For some reason, I also love Marzia and Felix who both have really popular Youtube channels. They’re so adorable. I’ve literally watched all their videos together.

5. Opposites Attract-Bad boy meets good girl or even better, bad girl meets good boy

In real life, this would more likely not happen because statistically, you’re more likely to be with someone who is more similar to you than not. I like seeing how two people who never really like each other because of who they are end up falling for each other anyway or somehow end up spending time together because of some unforeseen circumstance. The ultimate one for me right now (non-canon) is Haley and Andy from Modern Family. I mean she’s like this popular girl who’s too cool for school. He’s not that…cool and pretty nerdy but it just works. Another perfect example of the opposites attract is Ryuuji and Taiga from Toradora. Ryuuji is sweet and kind and loves doing housework and cooking but he has a face that makes him unapproachable to many people. Taiga, on the other hand, is super cute and short but she is actually irascible and has a really bad temper. Their interactions are just hilarious because they’re so different. Nina and Matthias from Six of Crows is kind of in that same vein. Nina is flirtatious and confident, Matthias more reserved and conservative and that just makes their interactions so interesting and fun to read because there’s always that tension, having these two personalities at odds with one another. The most recent one that I ship is Jonathan and Nancy from Stranger Things. I
know, I know, that the writers dared to actually have Steve undergo character development and that was such a pleasant surprise but please, you just can’t give me angsty stares and not have me ship Jancy. Again, I love the trope because these two people would have never crossed paths if it hadn’t been for the mystery of the strange creature.

 

6. Star-Crossed Lovers/Forbidden Love

This trope is so cliche but I eat it up like no other. I think, if done right, it’s actually one of the most insightful romantic tropes to be used. Forbidden love usually means there’s some societal, cultural, or familial aspect in the way of two people getting together. And if done right, this trope can prove what love makes people do. What are they willing to sacrifice for another and isn’t that one of the most romantic things of all? To defy the selfish nature of survival and humanity itself. My ultimate couple for this one has to Sharzhad and Khalid. They’re honestly one of my favorite couples in general of all time but Renee Ahdieh really plays this trope well because they will never apologize for loving the other person even though Khalid supposedly killed her best friend and Sharzhad is supposed to die.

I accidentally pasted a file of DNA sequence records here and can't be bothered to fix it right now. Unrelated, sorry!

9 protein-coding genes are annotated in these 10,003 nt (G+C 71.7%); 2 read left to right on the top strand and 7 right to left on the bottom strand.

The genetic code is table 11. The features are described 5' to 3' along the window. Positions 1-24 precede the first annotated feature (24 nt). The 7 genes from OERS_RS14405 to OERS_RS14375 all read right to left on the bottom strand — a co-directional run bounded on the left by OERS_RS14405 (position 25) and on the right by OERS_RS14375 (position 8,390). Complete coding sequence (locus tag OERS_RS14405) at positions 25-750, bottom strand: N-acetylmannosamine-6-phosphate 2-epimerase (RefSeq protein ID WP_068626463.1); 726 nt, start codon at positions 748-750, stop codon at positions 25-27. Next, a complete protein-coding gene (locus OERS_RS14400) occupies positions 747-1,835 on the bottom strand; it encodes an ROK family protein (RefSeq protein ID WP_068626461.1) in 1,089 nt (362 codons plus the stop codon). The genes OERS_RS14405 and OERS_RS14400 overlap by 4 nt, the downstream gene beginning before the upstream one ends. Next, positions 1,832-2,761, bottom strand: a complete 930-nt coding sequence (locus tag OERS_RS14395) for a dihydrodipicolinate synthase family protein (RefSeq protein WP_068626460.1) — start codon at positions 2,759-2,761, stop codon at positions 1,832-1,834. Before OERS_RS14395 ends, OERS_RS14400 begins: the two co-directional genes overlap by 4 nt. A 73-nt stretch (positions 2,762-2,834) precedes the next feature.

Also, Khalid definitely knows how to talk.

They never deny their attraction to the other person which is common in forbidden love stories. The other couple that comes to mind is Evan and Maise from Unteachable because they understand how wrong on paper it is but they are attracted to each other and they’ll hide it but they won’t deny their attraction.

7. Rivals-Always competing against one another but everyone knows they should just hook up already

I think I first fell in love with this trope surprisingly when I read The Taming of the Shrew by Shakespeare himself. It was further cemented when I read The Night Circus, the two magicians, Celia and Marco being actual rivals in a deadly, magical game. I like this trope because it gives an automatic level of sexual tension above the others and it makes it so much more sweet when they do find common ground. This was especially true when I started shipping Keith and Lance from Voltron. They’re always bickering and trying to outdo the other person but when they share a serious moment, it is out of this world. Please be canon!!